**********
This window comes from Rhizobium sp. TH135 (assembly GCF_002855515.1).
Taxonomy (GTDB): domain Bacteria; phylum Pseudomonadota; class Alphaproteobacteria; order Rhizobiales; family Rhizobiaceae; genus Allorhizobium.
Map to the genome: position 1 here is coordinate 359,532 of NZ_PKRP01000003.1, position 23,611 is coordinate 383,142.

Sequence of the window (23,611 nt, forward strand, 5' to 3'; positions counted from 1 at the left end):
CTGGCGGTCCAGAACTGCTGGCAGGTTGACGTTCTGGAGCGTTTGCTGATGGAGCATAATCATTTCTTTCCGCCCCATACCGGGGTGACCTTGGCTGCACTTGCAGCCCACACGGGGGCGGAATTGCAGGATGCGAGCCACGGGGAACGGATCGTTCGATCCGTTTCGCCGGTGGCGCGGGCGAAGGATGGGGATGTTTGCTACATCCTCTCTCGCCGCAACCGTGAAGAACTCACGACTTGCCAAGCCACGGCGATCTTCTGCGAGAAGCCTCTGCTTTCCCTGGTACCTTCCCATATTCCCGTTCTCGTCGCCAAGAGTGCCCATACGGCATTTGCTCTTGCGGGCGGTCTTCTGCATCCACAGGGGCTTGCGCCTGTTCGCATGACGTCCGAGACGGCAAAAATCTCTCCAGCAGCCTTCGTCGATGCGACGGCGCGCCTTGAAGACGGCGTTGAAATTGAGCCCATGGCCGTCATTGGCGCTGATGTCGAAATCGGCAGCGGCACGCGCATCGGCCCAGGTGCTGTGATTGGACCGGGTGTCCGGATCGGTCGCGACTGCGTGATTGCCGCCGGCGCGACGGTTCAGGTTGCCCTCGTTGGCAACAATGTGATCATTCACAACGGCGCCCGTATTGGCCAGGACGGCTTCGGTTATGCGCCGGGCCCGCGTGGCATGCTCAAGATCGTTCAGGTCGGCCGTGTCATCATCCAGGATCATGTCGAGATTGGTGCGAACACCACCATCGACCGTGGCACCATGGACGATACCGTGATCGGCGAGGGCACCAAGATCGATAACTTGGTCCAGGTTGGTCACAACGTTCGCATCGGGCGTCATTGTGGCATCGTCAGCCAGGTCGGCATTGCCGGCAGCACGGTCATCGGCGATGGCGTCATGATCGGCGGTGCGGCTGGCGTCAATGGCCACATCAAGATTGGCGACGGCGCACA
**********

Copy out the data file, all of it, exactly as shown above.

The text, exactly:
This window comes from Rhizobium sp. TH135 (assembly GCF_002855515.1).
Taxonomy (GTDB): domain Bacteria; phylum Pseudomonadota; class Alphaproteobacteria; order Rhizobiales; family Rhizobiaceae; genus Allorhizobium.
Map to the genome: position 1 here is coordinate 359,532 of NZ_PKRP01000003.1, position 23,611 is coordinate 383,142.

Sequence of the window (23,611 nt, forward strand, 5' to 3'; positions counted from 1 at the left end):
CTGGCGGTCCAGAACTGCTGGCAGGTTGACGTTCTGGAGCGTTTGCTGATGGAGCATAATCATTTCTTTCCGCCCCATACCGGGGTGACCTTGGCTGCACTTGCAGCCCACACGGGGGCGGAATTGCAGGATGCGAGCCACGGGGAACGGATCGTTCGATCCGTTTCGCCGGTGGCGCGGGCGAAGGATGGGGATGTTTGCTACATCCTCTCTCGCCGCAACCGTGAAGAACTCACGACTTGCCAAGCCACGGCGATCTTCTGCGAGAAGCCTCTGCTTTCCCTGGTACCTTCCCATATTCCCGTTCTCGTCGCCAAGAGTGCCCATACGGCATTTGCTCTTGCGGGCGGTCTTCTGCATCCACAGGGGCTTGCGCCTGTTCGCATGACGTCCGAGACGGCAAAAATCTCTCCAGCAGCCTTCGTCGATGCGACGGCGCGCCTTGAAGACGGCGTTGAAATTGAGCCCATGGCCGTCATTGGCGCTGATGTCGAAATCGGCAGCGGCACGCGCATCGGCCCAGGTGCTGTGATTGGACCGGGTGTCCGGATCGGTCGCGACTGCGTGATTGCCGCCGGCGCGACGGTTCAGGTTGCCCTCGTTGGCAACAATGTGATCATTCACAACGGCGCCCGTATTGGCCAGGACGGCTTCGGTTATGCGCCGGGCCCGCGTGGCATGCTCAAGATCGTTCAGGTCGGCCGTGTCATCATCCAGGATCATGTCGAGATTGGTGCGAACACCACCATCGACCGTGGCACCATGGACGATACCGTGATCGGCGAGGGCACCAAGATCGATAACTTGGTCCAGGTTGGTCACAACGTTCGCATCGGGCGTCATTGTGGCATCGTCAGCCAGGTCGGCATTGCCGGCAGCACGGTCATCGGCGATGGCGTCATGATCGGCGGTGCGGCTGGCGTCAATGGCCACATCAAGATTGGCGACGGCGCACA